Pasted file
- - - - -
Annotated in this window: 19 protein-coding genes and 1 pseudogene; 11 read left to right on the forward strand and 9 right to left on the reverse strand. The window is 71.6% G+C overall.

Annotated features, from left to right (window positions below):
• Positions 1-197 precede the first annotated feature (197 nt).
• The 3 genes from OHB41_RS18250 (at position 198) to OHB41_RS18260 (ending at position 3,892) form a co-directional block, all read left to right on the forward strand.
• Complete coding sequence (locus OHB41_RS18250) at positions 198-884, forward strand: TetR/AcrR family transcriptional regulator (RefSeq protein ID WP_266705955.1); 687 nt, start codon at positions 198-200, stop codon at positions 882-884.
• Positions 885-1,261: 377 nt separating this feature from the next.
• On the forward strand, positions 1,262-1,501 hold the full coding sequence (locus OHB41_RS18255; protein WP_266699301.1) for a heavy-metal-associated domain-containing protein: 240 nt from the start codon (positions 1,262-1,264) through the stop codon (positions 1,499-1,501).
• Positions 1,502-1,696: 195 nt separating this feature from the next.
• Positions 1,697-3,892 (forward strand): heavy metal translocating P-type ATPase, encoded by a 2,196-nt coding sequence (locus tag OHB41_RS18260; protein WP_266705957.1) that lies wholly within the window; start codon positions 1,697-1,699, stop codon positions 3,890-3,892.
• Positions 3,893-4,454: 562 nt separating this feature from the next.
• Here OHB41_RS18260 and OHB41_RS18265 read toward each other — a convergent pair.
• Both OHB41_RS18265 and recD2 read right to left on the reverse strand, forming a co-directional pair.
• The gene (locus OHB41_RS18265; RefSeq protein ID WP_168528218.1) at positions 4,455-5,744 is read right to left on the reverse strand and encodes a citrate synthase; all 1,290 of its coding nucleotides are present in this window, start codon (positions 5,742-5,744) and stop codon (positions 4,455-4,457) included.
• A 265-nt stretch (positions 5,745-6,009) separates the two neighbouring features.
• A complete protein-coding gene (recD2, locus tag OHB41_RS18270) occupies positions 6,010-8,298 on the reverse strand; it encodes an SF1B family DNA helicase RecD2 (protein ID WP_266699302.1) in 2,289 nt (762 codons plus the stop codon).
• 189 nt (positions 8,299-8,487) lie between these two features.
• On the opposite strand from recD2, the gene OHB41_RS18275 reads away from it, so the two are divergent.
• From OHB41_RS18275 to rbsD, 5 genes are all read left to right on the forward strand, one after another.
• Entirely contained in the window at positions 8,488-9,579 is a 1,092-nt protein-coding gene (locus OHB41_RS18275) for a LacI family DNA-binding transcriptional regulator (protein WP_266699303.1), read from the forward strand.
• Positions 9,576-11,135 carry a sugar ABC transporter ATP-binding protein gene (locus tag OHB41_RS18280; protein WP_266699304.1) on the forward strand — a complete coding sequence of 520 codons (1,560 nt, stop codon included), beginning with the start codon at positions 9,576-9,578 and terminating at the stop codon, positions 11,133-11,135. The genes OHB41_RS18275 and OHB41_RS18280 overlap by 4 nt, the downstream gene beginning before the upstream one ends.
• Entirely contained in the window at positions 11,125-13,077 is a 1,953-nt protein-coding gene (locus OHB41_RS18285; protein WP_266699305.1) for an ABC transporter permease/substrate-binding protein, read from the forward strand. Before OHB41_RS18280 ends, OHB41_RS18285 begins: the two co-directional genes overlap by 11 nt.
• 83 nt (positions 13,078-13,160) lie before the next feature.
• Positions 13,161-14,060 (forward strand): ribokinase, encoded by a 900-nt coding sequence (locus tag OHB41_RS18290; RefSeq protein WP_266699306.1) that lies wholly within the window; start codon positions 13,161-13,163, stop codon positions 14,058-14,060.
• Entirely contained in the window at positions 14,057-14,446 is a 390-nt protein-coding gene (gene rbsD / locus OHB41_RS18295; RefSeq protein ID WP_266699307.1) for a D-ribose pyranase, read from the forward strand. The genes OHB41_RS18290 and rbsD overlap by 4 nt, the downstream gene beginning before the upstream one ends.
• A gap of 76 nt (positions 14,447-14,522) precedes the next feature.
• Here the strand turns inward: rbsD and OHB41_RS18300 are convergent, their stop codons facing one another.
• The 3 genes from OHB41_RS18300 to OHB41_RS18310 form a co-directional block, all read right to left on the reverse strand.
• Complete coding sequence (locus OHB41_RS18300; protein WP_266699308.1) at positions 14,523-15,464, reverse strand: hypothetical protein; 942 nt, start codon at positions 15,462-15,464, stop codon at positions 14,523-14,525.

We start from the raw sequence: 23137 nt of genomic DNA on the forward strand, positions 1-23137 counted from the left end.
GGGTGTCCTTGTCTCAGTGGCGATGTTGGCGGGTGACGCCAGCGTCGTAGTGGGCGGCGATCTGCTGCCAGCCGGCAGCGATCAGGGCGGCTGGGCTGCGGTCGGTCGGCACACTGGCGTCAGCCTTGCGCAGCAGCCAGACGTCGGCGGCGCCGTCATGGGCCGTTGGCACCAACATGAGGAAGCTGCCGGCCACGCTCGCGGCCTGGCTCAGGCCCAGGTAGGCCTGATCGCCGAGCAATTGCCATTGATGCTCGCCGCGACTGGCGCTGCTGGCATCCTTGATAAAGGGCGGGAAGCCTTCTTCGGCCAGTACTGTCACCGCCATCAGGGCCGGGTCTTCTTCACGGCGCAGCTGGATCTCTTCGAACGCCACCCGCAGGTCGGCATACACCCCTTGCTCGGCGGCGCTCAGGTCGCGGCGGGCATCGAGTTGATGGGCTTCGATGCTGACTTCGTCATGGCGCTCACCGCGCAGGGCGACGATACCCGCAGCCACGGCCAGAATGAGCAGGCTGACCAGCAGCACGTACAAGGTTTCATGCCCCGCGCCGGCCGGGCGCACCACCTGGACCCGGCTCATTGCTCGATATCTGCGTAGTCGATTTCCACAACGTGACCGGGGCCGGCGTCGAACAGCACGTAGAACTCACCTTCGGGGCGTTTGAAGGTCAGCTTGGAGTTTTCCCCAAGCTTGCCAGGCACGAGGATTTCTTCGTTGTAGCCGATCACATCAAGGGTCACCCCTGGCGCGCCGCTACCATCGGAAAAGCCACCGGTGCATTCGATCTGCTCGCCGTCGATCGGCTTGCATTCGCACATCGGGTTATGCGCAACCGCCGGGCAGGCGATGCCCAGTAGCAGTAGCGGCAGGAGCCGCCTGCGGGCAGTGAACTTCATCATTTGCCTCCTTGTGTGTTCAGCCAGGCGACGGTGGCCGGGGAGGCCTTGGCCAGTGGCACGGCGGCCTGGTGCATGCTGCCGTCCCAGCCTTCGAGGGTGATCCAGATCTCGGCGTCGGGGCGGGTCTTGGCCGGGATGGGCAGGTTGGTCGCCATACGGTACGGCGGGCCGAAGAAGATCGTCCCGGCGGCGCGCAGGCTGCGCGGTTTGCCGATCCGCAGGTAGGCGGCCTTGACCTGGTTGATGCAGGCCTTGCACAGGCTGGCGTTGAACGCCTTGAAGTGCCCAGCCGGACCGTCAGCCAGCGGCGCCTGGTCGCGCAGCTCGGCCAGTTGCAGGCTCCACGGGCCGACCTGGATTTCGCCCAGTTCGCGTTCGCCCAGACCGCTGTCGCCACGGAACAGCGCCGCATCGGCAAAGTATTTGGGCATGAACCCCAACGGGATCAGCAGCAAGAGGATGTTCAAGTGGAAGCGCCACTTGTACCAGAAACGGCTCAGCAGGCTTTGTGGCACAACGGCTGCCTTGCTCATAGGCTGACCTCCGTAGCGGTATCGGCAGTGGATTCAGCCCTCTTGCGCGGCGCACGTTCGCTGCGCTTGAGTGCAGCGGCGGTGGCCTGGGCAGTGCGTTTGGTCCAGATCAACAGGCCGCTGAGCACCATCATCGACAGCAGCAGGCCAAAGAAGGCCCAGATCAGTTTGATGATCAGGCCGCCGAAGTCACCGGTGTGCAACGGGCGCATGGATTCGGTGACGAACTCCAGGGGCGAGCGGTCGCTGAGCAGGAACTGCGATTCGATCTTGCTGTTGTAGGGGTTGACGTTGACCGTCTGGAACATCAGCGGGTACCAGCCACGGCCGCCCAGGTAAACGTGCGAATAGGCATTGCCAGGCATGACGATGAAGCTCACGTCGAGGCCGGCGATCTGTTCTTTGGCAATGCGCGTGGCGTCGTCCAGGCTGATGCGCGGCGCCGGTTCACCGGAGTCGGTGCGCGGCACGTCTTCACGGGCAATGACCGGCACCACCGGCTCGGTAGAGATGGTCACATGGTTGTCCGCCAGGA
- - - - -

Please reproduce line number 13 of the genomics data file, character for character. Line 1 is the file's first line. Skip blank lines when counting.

• The gene (locus OHB41_RS18265; RefSeq protein ID WP_168528218.1) at positions 4,455-5,744 is read right to left on the reverse strand and encodes a citrate synthase; all 1,290 of its coding nucleotides are present in this window, start codon (positions 5,742-5,744) and stop codon (positions 4,455-4,457) included.